Job cuts loom over Defence Department - Macleans.ca
 

Job cuts loom over Defence Department

2,100 jobs to disappear over the next three years


 

A total of 2,100 jobs will be cut from the Department of Defence over the next three years, according to reports circulating Thursday. The cuts come as a part of the broader scaling back of the public service expected the Conservative majority government has promised. Last week, Conservative MP Julian Fantino was appointed associate minister in charge of procurement, putting him in charge of a budget that is between 14 and 16 per cent of the department’s $22-billion total budget.

The Globe and Mail


 
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Job cuts loom over Defence Department

  1. I patiently await the angered comments of those who supported the CPC because of how they were going to be the only ones to support our military.

    Not holding my breath, mind you, as I expect most of them are no longer paying attention. After all, the election is over, and who wants to deal with facts?

    • I supported the CPC. I also support the military. Did you read the complete article ? No talk of cutting military personnel, just the bureaucray. Anyone who served knows about the bureaucray.

       John McCallum – the former Liberal defence minister – criticized DND headquarters in Ottawa as “super bloated and getting more and more bloated every year.”

      That, from a Liberal. Do I sound angry ? Sorry to disapoint you.

      • Hint: The bureaucracy is made of people.

      • My service doesn’t mean that I know what went on in the bureaucracy and the fact that you think yours does amazes me.
        It was my experience that those who complained most about having to follow bureaucratic guidelines did so because they had something to hide; or thought that they were too good to have to follow the rules that were meant for the mere mortals.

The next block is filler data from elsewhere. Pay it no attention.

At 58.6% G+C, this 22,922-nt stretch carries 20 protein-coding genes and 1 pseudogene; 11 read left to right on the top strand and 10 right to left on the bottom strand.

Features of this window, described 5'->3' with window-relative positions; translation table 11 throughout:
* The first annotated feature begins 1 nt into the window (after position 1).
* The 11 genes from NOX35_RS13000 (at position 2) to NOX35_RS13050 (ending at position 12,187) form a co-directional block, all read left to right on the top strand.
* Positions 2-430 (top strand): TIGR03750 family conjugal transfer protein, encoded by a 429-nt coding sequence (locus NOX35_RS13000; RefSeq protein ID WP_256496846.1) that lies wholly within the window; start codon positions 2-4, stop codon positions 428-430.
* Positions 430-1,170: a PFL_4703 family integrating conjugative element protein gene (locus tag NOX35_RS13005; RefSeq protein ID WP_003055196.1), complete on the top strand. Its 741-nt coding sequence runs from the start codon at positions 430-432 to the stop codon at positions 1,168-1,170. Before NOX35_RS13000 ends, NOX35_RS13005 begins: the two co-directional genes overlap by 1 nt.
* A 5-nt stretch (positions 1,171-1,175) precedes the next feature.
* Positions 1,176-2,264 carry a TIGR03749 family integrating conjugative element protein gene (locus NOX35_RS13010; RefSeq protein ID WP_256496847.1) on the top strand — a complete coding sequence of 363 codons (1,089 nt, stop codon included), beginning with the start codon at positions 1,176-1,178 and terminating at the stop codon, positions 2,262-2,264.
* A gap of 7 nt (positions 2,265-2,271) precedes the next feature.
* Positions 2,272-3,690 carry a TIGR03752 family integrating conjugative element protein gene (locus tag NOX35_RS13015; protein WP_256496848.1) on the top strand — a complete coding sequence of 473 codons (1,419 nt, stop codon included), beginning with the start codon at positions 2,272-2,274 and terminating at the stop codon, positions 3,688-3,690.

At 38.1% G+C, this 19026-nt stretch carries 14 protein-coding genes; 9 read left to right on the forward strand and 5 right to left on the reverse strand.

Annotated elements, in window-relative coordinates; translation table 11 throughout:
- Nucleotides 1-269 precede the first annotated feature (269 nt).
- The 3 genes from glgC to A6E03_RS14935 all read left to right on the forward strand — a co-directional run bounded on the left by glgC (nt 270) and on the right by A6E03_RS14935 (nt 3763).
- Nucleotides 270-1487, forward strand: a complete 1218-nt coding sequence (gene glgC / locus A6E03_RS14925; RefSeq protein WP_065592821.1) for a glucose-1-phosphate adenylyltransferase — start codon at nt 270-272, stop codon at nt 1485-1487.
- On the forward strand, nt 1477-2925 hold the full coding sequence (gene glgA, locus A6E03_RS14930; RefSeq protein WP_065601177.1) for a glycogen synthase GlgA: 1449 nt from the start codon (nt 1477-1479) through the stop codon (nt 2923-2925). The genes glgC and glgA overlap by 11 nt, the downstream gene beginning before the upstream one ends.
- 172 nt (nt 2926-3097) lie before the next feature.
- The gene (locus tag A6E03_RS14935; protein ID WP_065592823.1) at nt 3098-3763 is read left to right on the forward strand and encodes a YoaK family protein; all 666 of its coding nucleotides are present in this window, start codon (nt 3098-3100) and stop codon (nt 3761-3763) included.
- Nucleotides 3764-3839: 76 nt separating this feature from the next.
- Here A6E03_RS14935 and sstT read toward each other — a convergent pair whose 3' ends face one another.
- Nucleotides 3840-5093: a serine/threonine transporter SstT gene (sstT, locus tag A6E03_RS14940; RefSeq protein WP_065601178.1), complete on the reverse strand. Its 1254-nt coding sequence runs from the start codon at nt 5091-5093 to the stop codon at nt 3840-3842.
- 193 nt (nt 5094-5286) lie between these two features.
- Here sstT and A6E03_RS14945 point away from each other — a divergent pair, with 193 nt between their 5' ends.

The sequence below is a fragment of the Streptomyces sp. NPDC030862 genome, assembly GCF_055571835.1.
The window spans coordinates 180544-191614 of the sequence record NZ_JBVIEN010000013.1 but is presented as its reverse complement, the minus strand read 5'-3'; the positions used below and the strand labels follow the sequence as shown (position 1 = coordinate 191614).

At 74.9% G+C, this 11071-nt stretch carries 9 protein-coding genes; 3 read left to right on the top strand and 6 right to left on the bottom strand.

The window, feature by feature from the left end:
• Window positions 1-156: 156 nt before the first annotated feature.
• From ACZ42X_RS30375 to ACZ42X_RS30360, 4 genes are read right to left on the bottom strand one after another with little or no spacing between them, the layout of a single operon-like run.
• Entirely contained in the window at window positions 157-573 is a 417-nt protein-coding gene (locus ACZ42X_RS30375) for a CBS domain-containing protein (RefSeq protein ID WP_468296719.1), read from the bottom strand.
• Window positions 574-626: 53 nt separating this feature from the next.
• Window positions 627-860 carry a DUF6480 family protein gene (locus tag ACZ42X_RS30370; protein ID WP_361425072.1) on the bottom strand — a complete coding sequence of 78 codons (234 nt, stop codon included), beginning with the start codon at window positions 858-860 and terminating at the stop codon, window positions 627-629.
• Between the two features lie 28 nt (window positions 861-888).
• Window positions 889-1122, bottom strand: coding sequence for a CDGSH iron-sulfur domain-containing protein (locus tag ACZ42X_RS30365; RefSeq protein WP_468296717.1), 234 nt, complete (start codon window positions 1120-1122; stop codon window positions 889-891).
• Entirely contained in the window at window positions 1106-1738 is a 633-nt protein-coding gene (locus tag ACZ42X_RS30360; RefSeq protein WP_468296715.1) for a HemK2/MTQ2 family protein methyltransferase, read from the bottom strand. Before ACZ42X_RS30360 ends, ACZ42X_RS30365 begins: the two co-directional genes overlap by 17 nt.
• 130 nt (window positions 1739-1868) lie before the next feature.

Yup sounds like a Harper supporter.

  2. to Thwim: There never was a doubt that their would be shrinkage in DND after we left the combat role in Afghanistan (and  none to soon for my money). And compared to the Liberals and the NDP, they ARE the only ones with a realistic view of Defence requirements. the Liberals did the best they could (Chretien) to starve the forces. The NDP would have eliminated them.

    • Good to see that cons suffer from the same debilitating effects of cognitive dissonance as everyone else.  The Chretien/Martin libs had a little debt problem of their own in the 90s – some of it inherited from an earlier con govt.[ who did a bit of defence cutting of their own]
      CPC reinvestment in the military would have largely happened in any case, since it was already in the Martin pipeline.
      As to a realistic view of defence requirements: have you not been following some of the figures and estimates for the f35 programme coming out or various US sources; some of which are credible?[ GAO] Increasingly these sources make the CPC and DoD estimates to be pure fantasy. Indeed, failure to provide full and credible information to Parliament played a roll in bringing about a CV in the house; one which the govt lost.

    • Gotta agree with kcm, cognitive dissonance is in play here.
      Penny wise, dollar foolish. 30 billion on a flying white elephant that every other country involved has spotted, while moving the costs for these folk into another budget account that doesn’t fall under the category of expenditure.

      • Not so sure about that. After all, the Libs started the F35 process so it is not exclusively a Con game. And a lot opf the heat comes from politicians who don’t know what they are talking about both here and in the US.

           I hardly think the f-35 is a white elephant. The troubles are with the Marine version  (VTO). Whatever our future military activities activities in this area it is incontestable  that we must have air supremacy for the sake of the sailors and the boots on the ground.  Sounds like a lot of money but we are talking about an airplane which will have a life of 20 plus ears, possibly in different future versions;  There is already talk in the  robotical world that the F-35 could be flown in many of its roles remotely.

        As far as  dissonance is concerned, there is always lots of fat in the civilian arms of the civil service. Even when I was there (25 years RCAF) we were able to get rid of 65 positions that were straight featherbedding by the navy in one centre.